Getting the Balance Right
Over the past few decades, there has been growing criticism of traditional asset allocation methods, which use the past performance of individual asset classes to determine future asset allocations.
But what is the alternative? How should investors think about asset allocation in general and particularly when faced with elevated equity valuations or a turning point in the interest rate cycle?
One alternative approach that some of the most sophisticated institutional investors around the globe have adopted constructs portfolios around the drivers of return and risk, rather than asset classes.
This trend started with what is now known as risk premia investing (or factor investing), based on the ‘harvesting’ of persistent returns from underlying securities and then building portfolios with allocations to different risk premia, as opposed to different asset classes.
Risk and reward
In these portfolios, returns are effectively rewards for exposures to well-defined sources of risk that a section of the market wants to insure against and for which they are willing to pay a premium to those market participants who are prepared to provide that insurance.
Initially, factor investing focused on long-only equities and was typically referred to as ‘smart beta’ or ‘primary’ risk premia. This very quickly became a challenger to active equities. The quest for returns in a low-yield environment and the need for a low-cost alternative to sit alongside hedge funds (the ‘traditional’ portfolio diversifier) prompted the next iteration of factor investing: alternative risk premia.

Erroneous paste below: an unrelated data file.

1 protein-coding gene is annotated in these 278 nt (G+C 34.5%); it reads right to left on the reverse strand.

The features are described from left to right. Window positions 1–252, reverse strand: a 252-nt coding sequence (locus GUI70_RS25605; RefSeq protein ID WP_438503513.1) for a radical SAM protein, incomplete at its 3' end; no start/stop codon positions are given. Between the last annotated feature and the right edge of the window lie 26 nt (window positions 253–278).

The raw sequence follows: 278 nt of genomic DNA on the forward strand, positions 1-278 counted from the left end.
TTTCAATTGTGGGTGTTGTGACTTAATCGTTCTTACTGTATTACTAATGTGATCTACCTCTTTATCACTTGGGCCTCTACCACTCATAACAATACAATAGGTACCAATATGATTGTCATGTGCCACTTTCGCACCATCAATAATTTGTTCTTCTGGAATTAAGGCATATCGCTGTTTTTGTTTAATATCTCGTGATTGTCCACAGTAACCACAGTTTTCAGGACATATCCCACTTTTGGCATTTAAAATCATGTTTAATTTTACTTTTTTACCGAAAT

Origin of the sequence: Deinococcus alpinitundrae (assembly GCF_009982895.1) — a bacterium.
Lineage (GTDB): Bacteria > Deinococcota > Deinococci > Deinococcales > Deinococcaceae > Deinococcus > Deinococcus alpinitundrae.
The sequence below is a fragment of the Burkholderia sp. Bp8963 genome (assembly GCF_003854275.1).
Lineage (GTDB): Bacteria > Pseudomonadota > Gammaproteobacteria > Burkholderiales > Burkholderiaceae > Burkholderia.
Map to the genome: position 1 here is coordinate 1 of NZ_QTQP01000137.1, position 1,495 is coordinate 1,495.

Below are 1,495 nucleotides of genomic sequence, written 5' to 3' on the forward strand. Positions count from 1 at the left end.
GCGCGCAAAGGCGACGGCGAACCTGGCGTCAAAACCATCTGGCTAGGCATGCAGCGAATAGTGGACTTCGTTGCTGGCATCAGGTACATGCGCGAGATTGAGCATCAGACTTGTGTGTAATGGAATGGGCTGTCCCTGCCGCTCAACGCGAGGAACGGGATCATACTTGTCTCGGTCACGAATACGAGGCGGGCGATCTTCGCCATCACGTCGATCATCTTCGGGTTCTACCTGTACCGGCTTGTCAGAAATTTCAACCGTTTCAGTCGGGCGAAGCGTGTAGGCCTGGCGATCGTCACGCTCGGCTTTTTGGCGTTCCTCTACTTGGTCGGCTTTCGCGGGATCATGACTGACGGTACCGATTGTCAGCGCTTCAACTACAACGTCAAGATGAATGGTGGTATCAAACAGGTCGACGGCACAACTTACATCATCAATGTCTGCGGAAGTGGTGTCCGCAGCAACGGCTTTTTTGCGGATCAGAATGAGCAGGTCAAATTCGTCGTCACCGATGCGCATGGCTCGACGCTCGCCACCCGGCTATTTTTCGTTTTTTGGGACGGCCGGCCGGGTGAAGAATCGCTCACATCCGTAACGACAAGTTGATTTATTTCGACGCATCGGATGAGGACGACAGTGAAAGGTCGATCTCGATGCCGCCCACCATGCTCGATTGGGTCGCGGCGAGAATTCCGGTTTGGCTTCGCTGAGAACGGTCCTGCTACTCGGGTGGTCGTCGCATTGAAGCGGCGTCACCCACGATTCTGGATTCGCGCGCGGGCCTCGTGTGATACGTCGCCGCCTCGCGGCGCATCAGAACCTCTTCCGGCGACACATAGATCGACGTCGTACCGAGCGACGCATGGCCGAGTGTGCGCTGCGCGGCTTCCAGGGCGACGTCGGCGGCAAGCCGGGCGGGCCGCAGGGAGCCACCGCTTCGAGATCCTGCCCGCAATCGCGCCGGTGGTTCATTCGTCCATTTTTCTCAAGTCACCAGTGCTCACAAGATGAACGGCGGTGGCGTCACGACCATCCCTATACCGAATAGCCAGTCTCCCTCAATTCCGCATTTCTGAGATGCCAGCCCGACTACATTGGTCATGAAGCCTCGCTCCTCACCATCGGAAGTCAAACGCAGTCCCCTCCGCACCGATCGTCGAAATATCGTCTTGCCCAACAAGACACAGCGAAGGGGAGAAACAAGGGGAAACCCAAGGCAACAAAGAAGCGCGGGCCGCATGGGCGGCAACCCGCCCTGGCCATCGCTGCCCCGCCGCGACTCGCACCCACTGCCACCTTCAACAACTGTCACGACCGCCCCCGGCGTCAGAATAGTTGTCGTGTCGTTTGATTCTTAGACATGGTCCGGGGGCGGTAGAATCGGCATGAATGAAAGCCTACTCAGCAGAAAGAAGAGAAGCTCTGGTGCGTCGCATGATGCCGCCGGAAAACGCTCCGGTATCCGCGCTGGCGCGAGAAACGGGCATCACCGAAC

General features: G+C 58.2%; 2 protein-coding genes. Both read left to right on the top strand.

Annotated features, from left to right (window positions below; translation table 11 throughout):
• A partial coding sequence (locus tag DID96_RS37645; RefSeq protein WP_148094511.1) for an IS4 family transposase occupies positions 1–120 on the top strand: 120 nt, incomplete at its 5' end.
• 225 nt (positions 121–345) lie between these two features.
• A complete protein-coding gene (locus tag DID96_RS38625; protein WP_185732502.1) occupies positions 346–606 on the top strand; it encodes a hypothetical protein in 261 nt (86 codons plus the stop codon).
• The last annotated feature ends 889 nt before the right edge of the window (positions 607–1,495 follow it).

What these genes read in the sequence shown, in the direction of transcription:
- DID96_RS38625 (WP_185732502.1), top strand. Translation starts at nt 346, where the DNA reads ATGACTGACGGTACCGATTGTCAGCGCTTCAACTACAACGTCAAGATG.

Like hedge funds, alternative risk premia have the freedom to harvest non-traditional risk premia across more securities, including bonds, currencies, commodities and credit, as well as equities. It also frequently requires more elaborate techniques such as shorting, leveraging and frequent trading, as well as trading more complicated instruments such as financial derivatives (for example, options and futures).
Alternative risk premia investing allows investors to look at their portfolios from a risk budget rather than a capital budget perspective. It also allows investors to achieve enhanced diversification across their portfolio as they continue to move away from ‘asset class’ buckets and towards ‘sources of risk/return’ buckets. Sizing these risk/return drivers is therefore key to managing the associated risks and becomes an important factor in the portfolio proposition.
Flexibility across markets
Some of the pioneers in this space have made significant strides in implementing alternative risk premia strategies across developed markets. These strategies capture a significant portion of the returns offered by the hedge fund market, allowing investors to spend the remaining 2% and 20% budget on the true alpha strategies offered by specialist managers.
A promising recent trend has been to extend these strategies into more esoteric markets, where the risk premia appear to be even richer – as long as the execution is done with care and all-in execution assumptions can be validated and relied upon. In terms of the implementation, alternative risk premia investing provides a high degree of flexibility by allowing the investor to combine one or more strategies across one or more asset classes.
At CdR Capital, we view premia as a way to provide added flexibility at the asset allocation stage and also to add a tactical dimension to our existing manager allocations.
There are many types of risks faced by investors in today’s volatile world, and with alternative risk premia they can at least ensure that they are rewarded for the risks they take.
This article, written by Nicolas Salloum, partner in Geneva, originally appeared in the May 2018 edition of Citywire Switzerland.